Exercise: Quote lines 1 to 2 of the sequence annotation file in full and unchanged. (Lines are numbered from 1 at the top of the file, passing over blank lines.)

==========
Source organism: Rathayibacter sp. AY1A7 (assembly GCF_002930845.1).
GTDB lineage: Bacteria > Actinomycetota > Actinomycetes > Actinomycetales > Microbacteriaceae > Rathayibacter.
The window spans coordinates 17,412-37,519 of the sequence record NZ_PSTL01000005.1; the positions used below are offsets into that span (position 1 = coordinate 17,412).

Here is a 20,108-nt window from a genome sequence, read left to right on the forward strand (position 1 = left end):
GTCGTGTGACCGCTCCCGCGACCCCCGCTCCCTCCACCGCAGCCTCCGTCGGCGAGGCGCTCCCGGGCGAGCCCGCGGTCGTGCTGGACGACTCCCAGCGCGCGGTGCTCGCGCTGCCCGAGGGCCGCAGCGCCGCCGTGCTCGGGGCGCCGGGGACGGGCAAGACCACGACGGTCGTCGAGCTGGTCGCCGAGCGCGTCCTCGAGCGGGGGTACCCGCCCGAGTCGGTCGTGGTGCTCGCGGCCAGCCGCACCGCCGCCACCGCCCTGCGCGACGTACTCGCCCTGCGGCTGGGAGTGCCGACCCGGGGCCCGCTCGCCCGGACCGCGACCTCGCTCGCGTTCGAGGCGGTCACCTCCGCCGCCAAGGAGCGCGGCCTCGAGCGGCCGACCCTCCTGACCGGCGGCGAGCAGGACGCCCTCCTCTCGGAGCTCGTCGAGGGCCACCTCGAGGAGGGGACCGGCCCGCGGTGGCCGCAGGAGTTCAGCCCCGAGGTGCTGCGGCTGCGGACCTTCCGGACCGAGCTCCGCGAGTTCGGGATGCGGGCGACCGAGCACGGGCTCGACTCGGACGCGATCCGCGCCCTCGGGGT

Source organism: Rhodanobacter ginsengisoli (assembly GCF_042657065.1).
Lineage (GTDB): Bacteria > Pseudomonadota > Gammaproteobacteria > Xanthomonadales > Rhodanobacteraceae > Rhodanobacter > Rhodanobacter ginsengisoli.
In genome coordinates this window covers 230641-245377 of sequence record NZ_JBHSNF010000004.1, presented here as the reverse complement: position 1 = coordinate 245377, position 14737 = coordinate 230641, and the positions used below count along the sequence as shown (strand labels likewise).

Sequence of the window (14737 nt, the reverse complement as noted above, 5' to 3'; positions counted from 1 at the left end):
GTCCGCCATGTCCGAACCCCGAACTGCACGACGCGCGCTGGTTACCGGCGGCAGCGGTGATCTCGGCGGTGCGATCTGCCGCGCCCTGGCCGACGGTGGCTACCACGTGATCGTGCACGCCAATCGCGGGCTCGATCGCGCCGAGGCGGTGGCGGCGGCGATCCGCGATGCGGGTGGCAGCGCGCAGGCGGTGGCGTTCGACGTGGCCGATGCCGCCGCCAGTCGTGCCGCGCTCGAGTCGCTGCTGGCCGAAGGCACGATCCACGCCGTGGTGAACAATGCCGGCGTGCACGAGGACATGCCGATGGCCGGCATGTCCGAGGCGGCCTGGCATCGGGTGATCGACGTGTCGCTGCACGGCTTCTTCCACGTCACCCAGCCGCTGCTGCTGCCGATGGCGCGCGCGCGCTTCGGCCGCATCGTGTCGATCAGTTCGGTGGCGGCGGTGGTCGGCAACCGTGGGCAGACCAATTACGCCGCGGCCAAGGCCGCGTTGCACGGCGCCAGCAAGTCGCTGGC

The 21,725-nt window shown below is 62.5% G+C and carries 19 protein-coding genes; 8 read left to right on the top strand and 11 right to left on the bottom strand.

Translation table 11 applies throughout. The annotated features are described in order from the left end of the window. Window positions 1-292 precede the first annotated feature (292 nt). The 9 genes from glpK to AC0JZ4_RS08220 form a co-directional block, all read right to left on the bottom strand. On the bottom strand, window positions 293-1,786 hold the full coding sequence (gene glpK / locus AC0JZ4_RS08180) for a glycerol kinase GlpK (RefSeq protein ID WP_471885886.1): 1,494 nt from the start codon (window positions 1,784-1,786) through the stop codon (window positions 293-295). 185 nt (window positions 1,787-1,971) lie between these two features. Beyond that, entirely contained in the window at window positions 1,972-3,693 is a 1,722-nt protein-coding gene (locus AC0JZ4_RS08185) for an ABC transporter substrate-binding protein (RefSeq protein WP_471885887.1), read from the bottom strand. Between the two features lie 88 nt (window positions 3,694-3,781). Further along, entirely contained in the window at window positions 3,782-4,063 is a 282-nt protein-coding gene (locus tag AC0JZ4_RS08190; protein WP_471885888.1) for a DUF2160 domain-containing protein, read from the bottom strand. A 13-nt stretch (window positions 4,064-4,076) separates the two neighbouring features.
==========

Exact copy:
Source organism: Rathayibacter sp. AY1A7 (assembly GCF_002930845.1).
GTDB lineage: Bacteria > Actinomycetota > Actinomycetes > Actinomycetales > Microbacteriaceae > Rathayibacter.